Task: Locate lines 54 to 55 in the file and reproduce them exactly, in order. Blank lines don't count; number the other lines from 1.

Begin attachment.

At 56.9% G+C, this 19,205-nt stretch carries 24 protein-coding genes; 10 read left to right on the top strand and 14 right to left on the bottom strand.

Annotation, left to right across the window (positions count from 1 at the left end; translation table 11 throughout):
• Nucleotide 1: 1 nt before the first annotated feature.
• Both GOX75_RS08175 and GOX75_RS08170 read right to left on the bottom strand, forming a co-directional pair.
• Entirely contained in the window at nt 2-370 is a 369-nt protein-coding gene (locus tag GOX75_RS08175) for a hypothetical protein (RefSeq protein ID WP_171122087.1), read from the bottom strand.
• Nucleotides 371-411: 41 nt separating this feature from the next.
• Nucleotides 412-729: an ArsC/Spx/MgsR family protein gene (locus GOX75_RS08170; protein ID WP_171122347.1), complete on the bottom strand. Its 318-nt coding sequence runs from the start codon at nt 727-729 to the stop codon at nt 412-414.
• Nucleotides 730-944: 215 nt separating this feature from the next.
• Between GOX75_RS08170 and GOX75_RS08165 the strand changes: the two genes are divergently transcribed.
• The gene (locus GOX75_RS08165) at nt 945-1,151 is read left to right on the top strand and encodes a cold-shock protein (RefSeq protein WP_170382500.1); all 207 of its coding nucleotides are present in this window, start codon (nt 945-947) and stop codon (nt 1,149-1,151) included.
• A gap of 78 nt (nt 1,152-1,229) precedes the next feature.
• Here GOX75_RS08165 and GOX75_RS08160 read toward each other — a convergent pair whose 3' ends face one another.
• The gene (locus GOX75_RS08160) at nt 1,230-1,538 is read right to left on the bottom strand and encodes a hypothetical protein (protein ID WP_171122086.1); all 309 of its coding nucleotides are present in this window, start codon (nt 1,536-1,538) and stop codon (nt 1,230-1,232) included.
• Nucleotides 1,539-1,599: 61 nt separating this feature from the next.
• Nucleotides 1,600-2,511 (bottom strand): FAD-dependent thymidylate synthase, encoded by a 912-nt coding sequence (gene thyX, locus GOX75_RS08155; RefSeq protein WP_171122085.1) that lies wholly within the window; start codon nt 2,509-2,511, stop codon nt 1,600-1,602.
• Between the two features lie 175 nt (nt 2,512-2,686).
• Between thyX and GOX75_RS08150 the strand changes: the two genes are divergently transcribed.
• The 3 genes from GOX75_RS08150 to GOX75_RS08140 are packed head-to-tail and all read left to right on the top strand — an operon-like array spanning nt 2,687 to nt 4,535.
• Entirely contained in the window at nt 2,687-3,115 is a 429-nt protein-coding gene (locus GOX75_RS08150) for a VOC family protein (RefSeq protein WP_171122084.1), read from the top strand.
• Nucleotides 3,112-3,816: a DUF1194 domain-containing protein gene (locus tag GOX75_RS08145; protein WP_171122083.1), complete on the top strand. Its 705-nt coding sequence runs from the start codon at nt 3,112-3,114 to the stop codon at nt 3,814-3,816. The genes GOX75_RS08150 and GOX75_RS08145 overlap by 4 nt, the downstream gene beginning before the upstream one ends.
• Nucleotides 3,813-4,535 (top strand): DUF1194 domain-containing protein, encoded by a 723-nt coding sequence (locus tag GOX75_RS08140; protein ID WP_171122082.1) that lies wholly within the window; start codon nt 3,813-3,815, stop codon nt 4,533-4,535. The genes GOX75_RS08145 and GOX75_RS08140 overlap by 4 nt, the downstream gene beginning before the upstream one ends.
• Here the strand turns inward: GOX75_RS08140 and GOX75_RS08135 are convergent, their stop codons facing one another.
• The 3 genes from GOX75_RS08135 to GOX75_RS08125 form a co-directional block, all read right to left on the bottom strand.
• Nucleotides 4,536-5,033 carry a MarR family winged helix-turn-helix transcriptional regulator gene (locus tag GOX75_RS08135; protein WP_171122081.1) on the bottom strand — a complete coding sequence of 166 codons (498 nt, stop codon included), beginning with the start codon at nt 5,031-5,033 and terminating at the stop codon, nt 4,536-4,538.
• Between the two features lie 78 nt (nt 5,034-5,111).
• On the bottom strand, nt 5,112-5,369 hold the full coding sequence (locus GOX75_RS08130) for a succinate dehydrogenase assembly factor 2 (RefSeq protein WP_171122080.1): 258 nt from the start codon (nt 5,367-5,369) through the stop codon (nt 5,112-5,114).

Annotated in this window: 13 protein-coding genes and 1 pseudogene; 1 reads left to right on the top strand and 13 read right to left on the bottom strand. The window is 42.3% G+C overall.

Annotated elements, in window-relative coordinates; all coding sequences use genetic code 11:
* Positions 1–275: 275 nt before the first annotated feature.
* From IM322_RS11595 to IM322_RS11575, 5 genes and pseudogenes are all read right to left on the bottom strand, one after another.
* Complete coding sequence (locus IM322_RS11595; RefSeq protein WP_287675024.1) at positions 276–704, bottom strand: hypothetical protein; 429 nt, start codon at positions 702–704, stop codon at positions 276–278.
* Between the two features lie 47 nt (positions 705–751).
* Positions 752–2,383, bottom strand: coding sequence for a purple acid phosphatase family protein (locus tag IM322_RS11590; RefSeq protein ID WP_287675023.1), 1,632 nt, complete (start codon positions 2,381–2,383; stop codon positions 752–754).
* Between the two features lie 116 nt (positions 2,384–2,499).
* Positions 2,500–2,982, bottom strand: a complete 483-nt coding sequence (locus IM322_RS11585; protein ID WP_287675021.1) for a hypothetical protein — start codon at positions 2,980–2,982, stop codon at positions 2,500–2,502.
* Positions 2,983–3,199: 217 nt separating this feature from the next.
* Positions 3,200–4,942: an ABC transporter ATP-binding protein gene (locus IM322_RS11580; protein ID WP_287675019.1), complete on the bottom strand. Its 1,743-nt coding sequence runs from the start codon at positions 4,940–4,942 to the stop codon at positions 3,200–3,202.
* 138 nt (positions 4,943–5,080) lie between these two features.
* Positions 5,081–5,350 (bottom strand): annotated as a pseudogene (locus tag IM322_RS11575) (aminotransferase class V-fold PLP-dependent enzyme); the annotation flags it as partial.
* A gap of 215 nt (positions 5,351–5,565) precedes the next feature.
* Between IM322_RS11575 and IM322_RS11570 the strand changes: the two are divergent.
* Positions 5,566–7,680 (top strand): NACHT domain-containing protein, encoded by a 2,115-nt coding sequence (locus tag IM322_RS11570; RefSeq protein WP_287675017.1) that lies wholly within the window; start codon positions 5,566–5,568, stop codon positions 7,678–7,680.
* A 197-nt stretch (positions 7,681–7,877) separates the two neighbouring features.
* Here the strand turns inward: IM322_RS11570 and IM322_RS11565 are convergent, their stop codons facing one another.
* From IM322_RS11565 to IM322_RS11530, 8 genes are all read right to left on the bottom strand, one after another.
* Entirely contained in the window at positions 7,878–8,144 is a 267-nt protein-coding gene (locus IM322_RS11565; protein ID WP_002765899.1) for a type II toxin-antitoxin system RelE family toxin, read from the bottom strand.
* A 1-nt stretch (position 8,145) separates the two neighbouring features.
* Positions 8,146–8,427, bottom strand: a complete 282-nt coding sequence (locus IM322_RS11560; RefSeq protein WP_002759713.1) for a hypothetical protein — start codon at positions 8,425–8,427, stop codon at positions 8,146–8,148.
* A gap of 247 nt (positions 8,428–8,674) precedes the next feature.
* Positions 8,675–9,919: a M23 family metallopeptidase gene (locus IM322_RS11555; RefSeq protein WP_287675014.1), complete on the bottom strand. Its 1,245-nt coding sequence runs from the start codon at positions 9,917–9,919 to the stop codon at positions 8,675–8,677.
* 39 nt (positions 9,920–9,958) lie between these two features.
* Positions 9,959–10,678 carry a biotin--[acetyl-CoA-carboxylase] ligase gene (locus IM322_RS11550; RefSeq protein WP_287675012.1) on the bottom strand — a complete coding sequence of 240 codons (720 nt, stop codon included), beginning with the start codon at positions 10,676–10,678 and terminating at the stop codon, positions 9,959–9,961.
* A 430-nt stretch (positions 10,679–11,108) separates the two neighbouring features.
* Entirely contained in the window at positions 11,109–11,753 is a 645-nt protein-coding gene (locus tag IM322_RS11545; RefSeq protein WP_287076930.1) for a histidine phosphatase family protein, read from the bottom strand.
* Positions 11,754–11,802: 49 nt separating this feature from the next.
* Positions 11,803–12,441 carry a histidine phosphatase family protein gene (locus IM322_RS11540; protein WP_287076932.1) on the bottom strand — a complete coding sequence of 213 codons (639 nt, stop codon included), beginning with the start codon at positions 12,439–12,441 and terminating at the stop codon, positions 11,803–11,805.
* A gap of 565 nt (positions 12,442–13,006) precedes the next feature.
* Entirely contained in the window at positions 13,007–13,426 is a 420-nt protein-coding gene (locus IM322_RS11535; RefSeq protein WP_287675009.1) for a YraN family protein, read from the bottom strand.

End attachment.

* Entirely contained in the window at positions 11,109–11,753 is a 645-nt protein-coding gene (locus tag IM322_RS11545; RefSeq protein WP_287076930.1) for a histidine phosphatase family protein, read from the bottom strand.
* Positions 11,754–11,802: 49 nt separating this feature from the next.